Russia will launch a Soyuz spacecraft to the International Space Station (ISS) to retrieve three astronauts whose original ride home was damaged in December, NASA and Russian officials said Wednesday in a news conference.
Seven astronauts currently live aboard the ISS, which orbits Earth every 90 minutes at roughly 250 miles above the ground. Last September, two Russian cosmonauts and an American astronaut traveled to the orbiting laboratory in Russia’s Soyuz MS-22 spacecraft. Until recently, they were scheduled to return to Earth in March with the same vehicle, which has been docked at the ISS.
But on December 14, an exterior radiator on the capsule started leaking coolant, write Vladimir Isachenkov and Marcia Dunn of the Associated Press (AP). NASA said in a statement that the MS-22 is no longer a viable return vessel for the crew under normal conditions, but it could be used in an emergency.
If a crew operated the damaged spacecraft, the main issue would be the temperature—the interiors of its equipment and crew compartments could climb as high as 104 degrees Fahrenheit during the six-hour-plus return trip, per Space.com’s Tariq Malik.
“Those temperatures … would be not healthy for the crew,” Joel Montalbano, NASA’s space station program manager, said during the news conference. Humidity and overheating of the spacecraft’s main computer are also concerns, reports Bloomberg’s Loren Grush.
Officials said Wednesday that a micrometeoroid about one millimeter wide caused the leak, per the New York Times’ Kenneth Chang.
Now, the Soyuz MS-23, which had been scheduled to travel to the ISS with three new astronauts in March, will instead launch without a crew on February 20 to replace the damaged spacecraft. A new additional capsule to bring the next crew won’t be ready until the late summer or fall, per the AP.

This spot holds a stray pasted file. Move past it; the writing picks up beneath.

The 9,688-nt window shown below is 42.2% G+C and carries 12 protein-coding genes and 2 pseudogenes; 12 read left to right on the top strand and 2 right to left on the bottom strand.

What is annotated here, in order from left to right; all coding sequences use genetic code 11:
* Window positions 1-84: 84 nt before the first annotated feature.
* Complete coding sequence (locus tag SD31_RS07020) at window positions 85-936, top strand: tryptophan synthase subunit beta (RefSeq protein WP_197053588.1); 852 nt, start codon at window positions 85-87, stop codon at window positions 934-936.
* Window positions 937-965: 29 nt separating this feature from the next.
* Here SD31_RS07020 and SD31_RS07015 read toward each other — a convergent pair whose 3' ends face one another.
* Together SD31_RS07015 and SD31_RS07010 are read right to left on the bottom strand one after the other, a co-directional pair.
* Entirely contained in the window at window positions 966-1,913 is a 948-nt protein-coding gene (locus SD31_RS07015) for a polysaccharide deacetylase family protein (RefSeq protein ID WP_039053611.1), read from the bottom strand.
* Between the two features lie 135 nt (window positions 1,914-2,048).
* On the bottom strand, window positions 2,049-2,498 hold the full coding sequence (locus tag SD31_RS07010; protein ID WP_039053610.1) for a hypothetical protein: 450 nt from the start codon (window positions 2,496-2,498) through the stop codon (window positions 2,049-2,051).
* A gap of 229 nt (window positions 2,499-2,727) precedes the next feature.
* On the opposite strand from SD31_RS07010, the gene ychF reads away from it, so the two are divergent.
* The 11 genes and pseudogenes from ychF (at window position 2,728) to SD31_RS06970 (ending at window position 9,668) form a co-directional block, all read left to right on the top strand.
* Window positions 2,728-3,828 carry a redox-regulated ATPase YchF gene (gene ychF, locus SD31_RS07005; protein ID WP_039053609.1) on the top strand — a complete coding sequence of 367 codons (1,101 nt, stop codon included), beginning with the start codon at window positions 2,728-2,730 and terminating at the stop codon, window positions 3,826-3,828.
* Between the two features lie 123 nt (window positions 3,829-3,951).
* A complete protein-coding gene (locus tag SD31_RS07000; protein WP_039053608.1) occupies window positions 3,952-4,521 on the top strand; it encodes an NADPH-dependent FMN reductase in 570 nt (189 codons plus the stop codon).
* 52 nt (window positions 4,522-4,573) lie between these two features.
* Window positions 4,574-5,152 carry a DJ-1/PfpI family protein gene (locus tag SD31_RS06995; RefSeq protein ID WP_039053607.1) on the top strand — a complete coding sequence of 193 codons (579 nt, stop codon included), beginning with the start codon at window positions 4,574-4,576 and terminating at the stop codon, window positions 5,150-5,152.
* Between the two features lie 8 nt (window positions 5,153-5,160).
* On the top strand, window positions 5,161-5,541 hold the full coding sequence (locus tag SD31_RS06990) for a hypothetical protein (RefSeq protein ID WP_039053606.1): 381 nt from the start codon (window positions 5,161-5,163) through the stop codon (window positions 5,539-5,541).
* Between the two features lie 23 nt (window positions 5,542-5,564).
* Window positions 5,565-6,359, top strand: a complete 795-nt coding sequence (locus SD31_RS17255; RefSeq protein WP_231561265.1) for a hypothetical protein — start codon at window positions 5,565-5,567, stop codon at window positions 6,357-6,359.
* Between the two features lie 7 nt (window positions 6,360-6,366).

As a result, the three astronauts that flew on the MS-22 will have their mission extended as they wait for their replacements to arrive.
“They’re prepared to stay until the September launch date if that’s the case,” Montalbano said at the conference. That would extend the length of the astronauts’ stay to a year.
After the replacement capsule arrives, the damaged one will return to Earth with just some scientific experiments and cargo on board, according to the Times.
The other four astronauts aboard the ISS traveled in a SpaceX Crew Dragon spacecraft, which is still docked at the ISS and will eventually return its same crew. NASA has been discussing using the Crew Dragon craft to carry additional passengers in the case of an emergency, according to the agency’s statement. But the SpaceX vehicle is only designed to hold four people, notes Space.com.
Still, the current emergency plan is to use the damaged Soyuz spacecraft. “If you had to evacuate, which would be a very rare occurrence, you would go in your respective vehicles today,” Montalbano said at the conference.
“In case of an emergency, when the crew will have a real threat to life on the station, then probably the danger of staying on the station can be higher than going down in an unhealthy Soyuz,” Sergei Krikalev, Russia’s chief of crewed space programs, said during the conference.